I work on strategy and content at 80k. Before that, I worked on global catastrophic risk at Open Phil. Comments here are my own views only, not my present or past employers', unless otherwise specified.
Fwiw, I think you're both right here. If you were to hire a reasonably good lawyer to help with this, I suspect the default is they'd say what Habryka suggests. That said, I also do think that lawyers are trained to do things like remove vagueness from policies.
Basically, I don't think it'd be useful to hire a lawyer in their capacity as a lawyer. But, to the extent there happen to be lawyers among the people you'd consider asking for advice anyway, I'd expect them to be disproportionately good at this kind of thing.
[Source: I went to two years of law school but haven't worked much with lawyers on this type of thing.]
You say no to "Is there a high chance that human population completely collapses as a result of less than 90% of the population being wiped out in a global catastrophe?" and say "2) Most of these collapse scenarios would be temporary, with complete recovery likely on the scale of decades to a couple hundred years."
I feel like I'd much better understand what you mean if you were up for giving some probabilities here even if there's a range or they're imprecise or unstable. There's a really big range within "likely" and I'd like some sense of where you are on that range.
[Note - I endorse the idea of splitting it into two much more strongly than any of the specifics in this comment]
Agree that you shouldn't be quite as vague as the GW policy (although I do think you should put a bunch of weight on GW's precedent as well as Open Phil's).
Quick thoughts on a few benefits of staying at a higher level (none of which are necessarily conclusive):
1) It's not obviously less informative.
If somebody clicks on a conflict of interest policy wanting to figure out if they generally trust thee LTF and they see a bunch of stuff about metamours and psychedelics that's going to end up incredibly salient to them and that's not necessarily making them more informed about what they actually cared about. It can actually just be a distraction.
Like, let's say analogous institutions also have psychedelic-related COIs but just group them under "important social relationships" or something. Now, the LTF looks like that fund where all the staff are doing psychedelics with the grantees. I don't think anybody became more informed. (This is especially the case if the info is available *somewhere* for people who care about the details).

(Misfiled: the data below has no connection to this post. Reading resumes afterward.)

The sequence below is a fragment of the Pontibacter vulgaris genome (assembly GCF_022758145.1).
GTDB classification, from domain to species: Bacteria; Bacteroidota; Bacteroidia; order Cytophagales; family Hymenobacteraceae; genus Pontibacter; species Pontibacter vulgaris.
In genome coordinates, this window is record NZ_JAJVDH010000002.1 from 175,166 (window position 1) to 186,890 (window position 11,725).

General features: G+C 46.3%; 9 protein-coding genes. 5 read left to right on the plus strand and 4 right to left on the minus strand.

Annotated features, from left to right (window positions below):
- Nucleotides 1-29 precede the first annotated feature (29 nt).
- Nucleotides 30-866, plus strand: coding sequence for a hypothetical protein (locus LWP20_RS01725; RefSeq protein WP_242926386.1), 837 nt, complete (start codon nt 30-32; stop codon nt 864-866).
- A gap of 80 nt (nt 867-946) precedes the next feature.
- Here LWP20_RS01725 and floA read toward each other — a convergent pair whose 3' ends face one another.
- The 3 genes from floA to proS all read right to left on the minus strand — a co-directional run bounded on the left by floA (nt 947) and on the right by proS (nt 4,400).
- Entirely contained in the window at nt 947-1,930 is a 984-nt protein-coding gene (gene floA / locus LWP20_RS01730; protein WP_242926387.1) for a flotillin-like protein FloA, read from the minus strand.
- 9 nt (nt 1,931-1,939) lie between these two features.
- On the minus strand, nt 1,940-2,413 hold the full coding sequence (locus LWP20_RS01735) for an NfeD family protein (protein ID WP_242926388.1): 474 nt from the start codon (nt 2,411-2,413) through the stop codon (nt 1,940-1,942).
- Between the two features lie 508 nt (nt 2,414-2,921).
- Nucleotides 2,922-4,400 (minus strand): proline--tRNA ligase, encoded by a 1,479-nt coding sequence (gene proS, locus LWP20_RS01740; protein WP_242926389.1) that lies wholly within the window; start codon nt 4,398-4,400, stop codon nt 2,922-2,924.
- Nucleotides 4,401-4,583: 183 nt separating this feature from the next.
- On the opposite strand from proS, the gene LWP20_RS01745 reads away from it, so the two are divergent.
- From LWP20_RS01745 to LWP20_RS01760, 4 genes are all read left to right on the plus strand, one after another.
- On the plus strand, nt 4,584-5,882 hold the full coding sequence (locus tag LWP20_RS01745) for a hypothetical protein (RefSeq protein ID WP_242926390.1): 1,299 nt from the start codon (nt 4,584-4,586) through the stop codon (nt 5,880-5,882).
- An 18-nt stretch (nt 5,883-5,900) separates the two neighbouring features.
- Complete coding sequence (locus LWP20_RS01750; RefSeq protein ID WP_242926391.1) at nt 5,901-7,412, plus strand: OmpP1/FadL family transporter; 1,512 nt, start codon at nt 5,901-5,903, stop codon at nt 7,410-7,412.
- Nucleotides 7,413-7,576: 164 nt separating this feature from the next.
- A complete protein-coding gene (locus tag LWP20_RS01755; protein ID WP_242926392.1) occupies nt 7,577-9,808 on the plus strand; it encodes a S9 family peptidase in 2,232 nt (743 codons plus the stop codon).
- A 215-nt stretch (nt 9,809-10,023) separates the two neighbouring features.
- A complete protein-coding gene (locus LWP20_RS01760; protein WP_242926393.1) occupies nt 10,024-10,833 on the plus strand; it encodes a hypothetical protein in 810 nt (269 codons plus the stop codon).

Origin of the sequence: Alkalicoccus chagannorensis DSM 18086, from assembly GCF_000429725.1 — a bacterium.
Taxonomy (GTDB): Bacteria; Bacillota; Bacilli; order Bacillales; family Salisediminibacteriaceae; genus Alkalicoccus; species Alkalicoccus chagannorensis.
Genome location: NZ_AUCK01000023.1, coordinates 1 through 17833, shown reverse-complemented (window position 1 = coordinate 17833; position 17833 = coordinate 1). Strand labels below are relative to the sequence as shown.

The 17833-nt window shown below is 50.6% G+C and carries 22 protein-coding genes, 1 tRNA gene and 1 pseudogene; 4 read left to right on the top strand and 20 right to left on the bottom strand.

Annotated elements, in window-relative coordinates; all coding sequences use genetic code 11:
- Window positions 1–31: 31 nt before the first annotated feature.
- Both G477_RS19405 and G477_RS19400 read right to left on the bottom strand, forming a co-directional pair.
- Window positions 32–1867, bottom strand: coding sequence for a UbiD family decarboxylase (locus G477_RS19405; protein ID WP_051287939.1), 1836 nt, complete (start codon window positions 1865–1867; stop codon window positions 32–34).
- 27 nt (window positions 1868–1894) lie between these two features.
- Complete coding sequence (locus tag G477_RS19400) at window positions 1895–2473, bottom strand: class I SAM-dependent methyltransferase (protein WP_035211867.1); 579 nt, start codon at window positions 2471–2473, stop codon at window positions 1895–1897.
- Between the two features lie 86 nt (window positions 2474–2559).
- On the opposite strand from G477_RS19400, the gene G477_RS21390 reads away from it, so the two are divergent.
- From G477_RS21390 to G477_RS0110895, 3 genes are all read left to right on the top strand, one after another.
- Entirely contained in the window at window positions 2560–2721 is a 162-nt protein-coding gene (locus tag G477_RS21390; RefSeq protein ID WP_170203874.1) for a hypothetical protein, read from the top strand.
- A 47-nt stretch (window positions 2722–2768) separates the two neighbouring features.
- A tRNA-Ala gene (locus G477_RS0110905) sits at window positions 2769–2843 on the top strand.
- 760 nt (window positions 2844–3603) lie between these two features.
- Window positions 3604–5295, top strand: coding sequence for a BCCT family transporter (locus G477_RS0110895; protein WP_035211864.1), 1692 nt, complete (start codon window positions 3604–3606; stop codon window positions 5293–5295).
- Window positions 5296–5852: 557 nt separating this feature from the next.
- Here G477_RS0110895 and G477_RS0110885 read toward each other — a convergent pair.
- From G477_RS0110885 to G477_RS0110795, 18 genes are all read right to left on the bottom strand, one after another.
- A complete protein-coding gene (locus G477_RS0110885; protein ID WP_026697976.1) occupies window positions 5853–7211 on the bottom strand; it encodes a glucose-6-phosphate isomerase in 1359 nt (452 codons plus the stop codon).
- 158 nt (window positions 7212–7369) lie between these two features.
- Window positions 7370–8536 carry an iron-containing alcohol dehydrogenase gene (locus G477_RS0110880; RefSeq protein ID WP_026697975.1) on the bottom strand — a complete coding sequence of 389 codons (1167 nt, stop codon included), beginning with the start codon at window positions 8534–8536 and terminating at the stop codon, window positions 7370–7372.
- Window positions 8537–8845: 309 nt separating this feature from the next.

It's just really hard to anticipate all of the relevant cases and the principles you're using are the thing you might actually want to lock in.
3) Giving lots of detail means lack of disclosure can send a lot of signal.
If you have enough detail about exactly what level of friends someone needs to be with someone else in order to trigger a disclosure then you end up forcing members to send all sorts of weird signals by not disclosing things (e.g. I don't actually consider my friendship with person X that important). This just gets complicated fast.
All that said, I think a lot of this just has to be determined by the level of disclosure and type of policy LTF donors are demanding. I've donated a bit and would be comfortable trusting something more general but also am probably not representative.
I guess I think a private board might be helpful even with pretty minimal time input. I think you mostly want some people who seem unbiased to avoid making huge errors as opposed to trying to get the optimal decision in ever case. That said, I'm sympathetic to wanting to avoid the extra bureaucracy.
The comparison to the for-profit sector seems useful but I wouldn't emphasize it *too* much. When you can't rely on markets to hold an org accountable, it makes sense that you'll sometimes need an extra layer.
When for-profits start to need to achieve legitimacy that can't be provide by markets, they seem to start to look towards these kinds of boards, too. (E.g. FB looking into governance boards).
That said, I don't have a strong take on whether this is a good idea.
Ah - whoops. Sorry I missed that.
Having a private board for close calls also doesn't seem crazy to me.
Hmm. Do you have to make it public every time someone recuses themself? If someone could nonpublicly recuse themself that at least gives them the option to avoid biasing the result but also not have to stick their past romantic lives on the internet.
Thanks - this is helpful.
(Note that I'm not saying that recusal would necessarily be bad)
Wanted to +1 this in general although I haven't thought through exactly where I think the tradeoff should be.
My best guess is that the official policy should be a bit closer to the level of detail GiveWell uses to describe their policy than to the level of detail you're currently using. If you wanted to elaborate, one possibility might be to give some examples of how you might respond to different situations in an EA Forum post separate from the official policy.